Chapter 13 – Chronic Wasting Disease Voluntary Herd Certification Program – July 2017
13.1 The Disease – July 2017
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Chronic wasting disease (CWD) is a naturally occurring member of an unusual group of fatal neurological diseases called transmissible spongiform encephalopathies (TSEs) and occurs in both captive and free-ranging North American cervids. Abnormal prion protein is associated with the presence of disease.
Susceptible cervid species that have been identified with CWD include mule deer (Odocoileus hemionus), Rocky Mountain elk (Cervus elaphus nelsoni), red deer (Cervus elaphus elaphus), white-tailed deer (Odocoileus virginianus), black-tailed deer (Odocoileus hemionus columbianus), fallow deer (Dama dama), Sika deer (Cervus nippon), Manchurian Sika deer (Cervus nippon mantchuricus), reindeer/caribou (Rangifer tarandus), Muntjac deer (Muntiacus reevesi), and moose (Alces alces shirasi).
CWD is known to be present in free-ranging and/or captive cervids in 24 states and two provinces in North America, in the Republic of Korea, and in Norway. In Canada, CWD exists in free-ranging cervid populations in Alberta and Saskatchewan, and has been identified in captive cervid premises in those two provinces.
- Following an unknown infectious dose (which has been estimated to be as small as 5-25 µg of PrP (PrPCWD), the incubation period of CWD, in captive cervids, has been observed to be 16 to 36 months, with an average incubation period of 22 months. This is followed by a clinical period of less than 12 months. CWD-infected cervids can be infectious to other cervids for up to 18 months prior to their death.
- The primary route of transmission of CWD is believed to be lateral, with infection acquired by oral exposure to secretions or excretions of animals in the infectious phase. Animals in captivity have a greater opportunity for exposure through indirect and direct transmission. Shared water sources and feed contaminated with CWD-infected feces or saliva are major environmental risks on farm. Infection can also occur when animals are exposed to the CWD prion in highly contaminated environments alone.
- The CWD prion is highly resistant to both chemical and physical denaturing, and thus can persist in the environment. Decontamination efforts must keep this in mind. The agent can survive in soil for extended periods of time and is resistant to dry heat up to 600°C, sunlight, freezing, and desiccation.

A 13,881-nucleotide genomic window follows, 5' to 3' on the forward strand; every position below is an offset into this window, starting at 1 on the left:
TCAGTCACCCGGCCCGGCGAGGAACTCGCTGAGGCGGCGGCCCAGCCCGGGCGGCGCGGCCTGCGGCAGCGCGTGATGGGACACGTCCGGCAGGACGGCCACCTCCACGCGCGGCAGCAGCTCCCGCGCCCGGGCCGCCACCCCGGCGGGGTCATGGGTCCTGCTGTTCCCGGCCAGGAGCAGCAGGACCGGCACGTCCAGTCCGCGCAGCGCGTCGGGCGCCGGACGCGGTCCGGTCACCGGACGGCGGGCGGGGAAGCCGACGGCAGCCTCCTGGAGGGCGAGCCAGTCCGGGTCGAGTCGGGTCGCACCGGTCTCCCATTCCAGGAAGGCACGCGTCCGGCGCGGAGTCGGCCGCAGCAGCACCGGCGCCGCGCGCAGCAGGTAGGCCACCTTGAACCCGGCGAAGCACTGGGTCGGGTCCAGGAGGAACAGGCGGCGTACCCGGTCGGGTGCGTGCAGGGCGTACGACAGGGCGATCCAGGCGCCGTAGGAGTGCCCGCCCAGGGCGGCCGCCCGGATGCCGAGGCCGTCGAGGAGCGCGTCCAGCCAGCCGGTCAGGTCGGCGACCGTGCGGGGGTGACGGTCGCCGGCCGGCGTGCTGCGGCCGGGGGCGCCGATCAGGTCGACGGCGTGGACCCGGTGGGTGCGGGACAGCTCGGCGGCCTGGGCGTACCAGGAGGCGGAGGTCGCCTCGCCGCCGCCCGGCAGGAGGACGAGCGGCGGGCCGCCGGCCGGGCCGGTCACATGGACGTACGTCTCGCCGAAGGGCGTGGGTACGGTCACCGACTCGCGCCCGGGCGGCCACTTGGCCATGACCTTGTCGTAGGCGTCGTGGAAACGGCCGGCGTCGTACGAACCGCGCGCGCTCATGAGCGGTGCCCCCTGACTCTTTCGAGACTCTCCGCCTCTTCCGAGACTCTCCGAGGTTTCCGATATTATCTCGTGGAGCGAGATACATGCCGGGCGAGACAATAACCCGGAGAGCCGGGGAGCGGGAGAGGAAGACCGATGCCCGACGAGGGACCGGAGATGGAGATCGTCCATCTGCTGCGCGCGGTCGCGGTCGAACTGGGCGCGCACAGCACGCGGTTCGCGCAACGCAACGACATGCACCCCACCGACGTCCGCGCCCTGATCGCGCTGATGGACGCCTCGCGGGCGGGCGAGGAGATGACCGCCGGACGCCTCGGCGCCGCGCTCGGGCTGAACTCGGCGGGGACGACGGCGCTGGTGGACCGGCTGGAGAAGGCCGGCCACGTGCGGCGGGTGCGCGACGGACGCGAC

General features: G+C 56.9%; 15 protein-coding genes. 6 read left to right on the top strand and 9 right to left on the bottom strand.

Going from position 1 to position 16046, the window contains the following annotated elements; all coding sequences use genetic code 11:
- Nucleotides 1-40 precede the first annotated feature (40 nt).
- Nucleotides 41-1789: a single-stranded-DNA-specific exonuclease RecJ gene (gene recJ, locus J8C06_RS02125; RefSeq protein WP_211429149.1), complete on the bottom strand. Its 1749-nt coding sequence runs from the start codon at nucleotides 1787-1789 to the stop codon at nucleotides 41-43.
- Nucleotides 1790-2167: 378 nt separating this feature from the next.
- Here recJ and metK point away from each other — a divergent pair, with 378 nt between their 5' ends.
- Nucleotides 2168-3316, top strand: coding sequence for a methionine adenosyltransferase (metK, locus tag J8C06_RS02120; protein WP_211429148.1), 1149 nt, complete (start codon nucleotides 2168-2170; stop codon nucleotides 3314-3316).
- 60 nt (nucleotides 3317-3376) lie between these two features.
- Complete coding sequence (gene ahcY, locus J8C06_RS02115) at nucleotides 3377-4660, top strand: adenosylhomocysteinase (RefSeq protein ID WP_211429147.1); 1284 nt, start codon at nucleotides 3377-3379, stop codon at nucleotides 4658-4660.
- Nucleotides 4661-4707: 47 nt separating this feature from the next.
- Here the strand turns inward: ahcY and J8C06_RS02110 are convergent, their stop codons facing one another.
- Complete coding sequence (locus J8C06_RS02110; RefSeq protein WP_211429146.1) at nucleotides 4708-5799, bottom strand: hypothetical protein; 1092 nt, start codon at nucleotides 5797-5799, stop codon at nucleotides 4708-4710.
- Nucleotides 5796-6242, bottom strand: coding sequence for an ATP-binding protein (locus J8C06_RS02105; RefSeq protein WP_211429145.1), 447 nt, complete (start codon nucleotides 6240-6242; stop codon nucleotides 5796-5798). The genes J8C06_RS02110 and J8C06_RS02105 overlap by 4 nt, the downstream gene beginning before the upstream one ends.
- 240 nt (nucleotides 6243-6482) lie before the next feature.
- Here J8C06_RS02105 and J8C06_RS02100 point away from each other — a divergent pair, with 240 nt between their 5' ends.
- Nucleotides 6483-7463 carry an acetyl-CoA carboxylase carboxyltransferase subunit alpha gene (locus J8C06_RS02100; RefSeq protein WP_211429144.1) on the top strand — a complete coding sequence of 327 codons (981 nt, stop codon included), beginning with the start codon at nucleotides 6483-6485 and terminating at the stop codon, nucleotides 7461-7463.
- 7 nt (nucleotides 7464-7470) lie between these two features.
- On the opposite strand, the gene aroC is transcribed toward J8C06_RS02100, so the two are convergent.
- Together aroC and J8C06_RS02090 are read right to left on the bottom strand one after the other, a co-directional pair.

CWD should be considered in any cervids over 12 months of age. Since clinical signs can vary, can be similar to other cervid diseases, and may not be overt until late in the disease course, significant transmission of the CWD prion may occur prior to any indication of a disease problem.
Clinical signs can present as follows:
- excessive salivation;
- unusual behaviour (including decreased interactions with other animals), listlessness, depression;
- aggressive or violent behaviour;
- neurological signs (including paralysis, difficulty in swallowing, head pressing, ataxia, polydipsia/polyuria, proprioceptive deficits, and recumbency);
- weight loss and/or poor body condition;
- retention of winter hair coat; and
- aspiration pneumonia.
Signs usually last for weeks or months before the animal dies; however, some animals may not show clinical signs, except for acute pneumonia, or may succumb to a fatal injury. As there is no treatment for CWD, clinical signs progress until the animal dies.
The clinical signs associated with CWD can mimic other diseases of cervids, and may, in fact, be very subtle in the early stages of the disease. The differential diagnosis of CWD will depend on which clinical signs the animal exhibits, but may include the following:
- brain abscesses;
- traumatic injuries;
- starvation and nutritional deficiencies; and
- dental attrition.
There is currently no validated live animal test for CWD, and gross pathological lesions are non-specific. CWD is diagnosed through detection of the abnormal prion protein in brain or lymphoid tissue. The obex and the RPLN must both be submitted for all farmed cervids tested for CWD.
The obex of the medulla is the primary target tissue tested for all members of the family Cervidae (with the exception of members of the genus Odocoileus), such as elk, red deer, reindeer/caribou, sika deer, fallow deer, and any hybrids.
The RPLN is the primary target tissue tested for Odocoileus species, including white-tailed deer, black-tailed deer, mule deer and any hybrids.
The screening test used in this program is the standard Bio-Rad enzyme-linked immunosorbent assay (ELISA) test. The confirmatory test used in suspect cases is either immunohistochemistry (IHC) or Western Blot (or both).
No immune response to the CWD prion protein has been detected.
CWD is not known to be a human health hazard; however, experimental primate challenge studies are ongoing. As such, Health Canada recommends that any tissue which may come from any CWD-infected cervid should not be used or consumed by humans.
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